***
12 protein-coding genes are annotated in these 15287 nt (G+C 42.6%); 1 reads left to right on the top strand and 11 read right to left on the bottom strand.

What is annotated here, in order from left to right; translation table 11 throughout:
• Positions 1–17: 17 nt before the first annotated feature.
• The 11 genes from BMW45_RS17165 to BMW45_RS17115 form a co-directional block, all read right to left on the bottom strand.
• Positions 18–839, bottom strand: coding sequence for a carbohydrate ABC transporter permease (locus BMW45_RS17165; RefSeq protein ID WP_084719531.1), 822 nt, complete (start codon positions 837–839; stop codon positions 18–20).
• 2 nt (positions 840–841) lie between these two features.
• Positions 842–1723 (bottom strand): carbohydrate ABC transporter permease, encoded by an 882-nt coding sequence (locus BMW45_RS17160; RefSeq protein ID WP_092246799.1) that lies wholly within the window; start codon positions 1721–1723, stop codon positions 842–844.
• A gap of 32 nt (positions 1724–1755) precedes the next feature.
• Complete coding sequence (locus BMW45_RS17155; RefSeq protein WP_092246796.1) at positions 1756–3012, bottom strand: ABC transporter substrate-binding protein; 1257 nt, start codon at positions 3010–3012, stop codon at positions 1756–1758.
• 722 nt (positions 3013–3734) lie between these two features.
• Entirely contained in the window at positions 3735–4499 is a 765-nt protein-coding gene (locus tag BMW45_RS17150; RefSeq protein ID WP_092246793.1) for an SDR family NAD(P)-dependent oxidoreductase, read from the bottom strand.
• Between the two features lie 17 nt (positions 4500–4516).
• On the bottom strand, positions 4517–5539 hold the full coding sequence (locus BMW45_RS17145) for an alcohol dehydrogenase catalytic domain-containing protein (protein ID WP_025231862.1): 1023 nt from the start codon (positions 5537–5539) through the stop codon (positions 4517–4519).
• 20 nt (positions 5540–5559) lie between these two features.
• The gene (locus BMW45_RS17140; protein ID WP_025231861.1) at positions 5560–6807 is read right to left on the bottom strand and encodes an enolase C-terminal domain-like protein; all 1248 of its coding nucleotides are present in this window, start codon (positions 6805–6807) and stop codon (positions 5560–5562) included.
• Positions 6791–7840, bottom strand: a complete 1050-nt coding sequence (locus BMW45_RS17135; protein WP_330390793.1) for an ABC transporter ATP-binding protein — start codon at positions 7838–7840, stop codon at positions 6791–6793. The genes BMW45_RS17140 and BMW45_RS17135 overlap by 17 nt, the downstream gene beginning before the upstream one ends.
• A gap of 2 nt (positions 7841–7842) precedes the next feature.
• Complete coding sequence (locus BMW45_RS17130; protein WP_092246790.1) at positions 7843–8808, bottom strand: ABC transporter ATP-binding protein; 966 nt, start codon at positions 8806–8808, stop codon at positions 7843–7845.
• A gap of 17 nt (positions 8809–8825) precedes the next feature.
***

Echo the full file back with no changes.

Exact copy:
12 protein-coding genes are annotated in these 15287 nt (G+C 42.6%); 1 reads left to right on the top strand and 11 read right to left on the bottom strand.

What is annotated here, in order from left to right; translation table 11 throughout:
• Positions 1–17: 17 nt before the first annotated feature.
• The 11 genes from BMW45_RS17165 to BMW45_RS17115 form a co-directional block, all read right to left on the bottom strand.
• Positions 18–839, bottom strand: coding sequence for a carbohydrate ABC transporter permease (locus BMW45_RS17165; RefSeq protein ID WP_084719531.1), 822 nt, complete (start codon positions 837–839; stop codon positions 18–20).
• 2 nt (positions 840–841) lie between these two features.
• Positions 842–1723 (bottom strand): carbohydrate ABC transporter permease, encoded by an 882-nt coding sequence (locus BMW45_RS17160; RefSeq protein ID WP_092246799.1) that lies wholly within the window; start codon positions 1721–1723, stop codon positions 842–844.
• A gap of 32 nt (positions 1724–1755) precedes the next feature.
• Complete coding sequence (locus BMW45_RS17155; RefSeq protein WP_092246796.1) at positions 1756–3012, bottom strand: ABC transporter substrate-binding protein; 1257 nt, start codon at positions 3010–3012, stop codon at positions 1756–1758.
• 722 nt (positions 3013–3734) lie between these two features.
• Entirely contained in the window at positions 3735–4499 is a 765-nt protein-coding gene (locus tag BMW45_RS17150; RefSeq protein ID WP_092246793.1) for an SDR family NAD(P)-dependent oxidoreductase, read from the bottom strand.
• Between the two features lie 17 nt (positions 4500–4516).
• On the bottom strand, positions 4517–5539 hold the full coding sequence (locus BMW45_RS17145) for an alcohol dehydrogenase catalytic domain-containing protein (protein ID WP_025231862.1): 1023 nt from the start codon (positions 5537–5539) through the stop codon (positions 4517–4519).
• 20 nt (positions 5540–5559) lie between these two features.
• The gene (locus BMW45_RS17140; protein ID WP_025231861.1) at positions 5560–6807 is read right to left on the bottom strand and encodes an enolase C-terminal domain-like protein; all 1248 of its coding nucleotides are present in this window, start codon (positions 6805–6807) and stop codon (positions 5560–5562) included.
• Positions 6791–7840, bottom strand: a complete 1050-nt coding sequence (locus BMW45_RS17135; protein WP_330390793.1) for an ABC transporter ATP-binding protein — start codon at positions 7838–7840, stop codon at positions 6791–6793. The genes BMW45_RS17140 and BMW45_RS17135 overlap by 17 nt, the downstream gene beginning before the upstream one ends.
• A gap of 2 nt (positions 7841–7842) precedes the next feature.
• Complete coding sequence (locus BMW45_RS17130; protein WP_092246790.1) at positions 7843–8808, bottom strand: ABC transporter ATP-binding protein; 966 nt, start codon at positions 8806–8808, stop codon at positions 7843–7845.
• A gap of 17 nt (positions 8809–8825) precedes the next feature.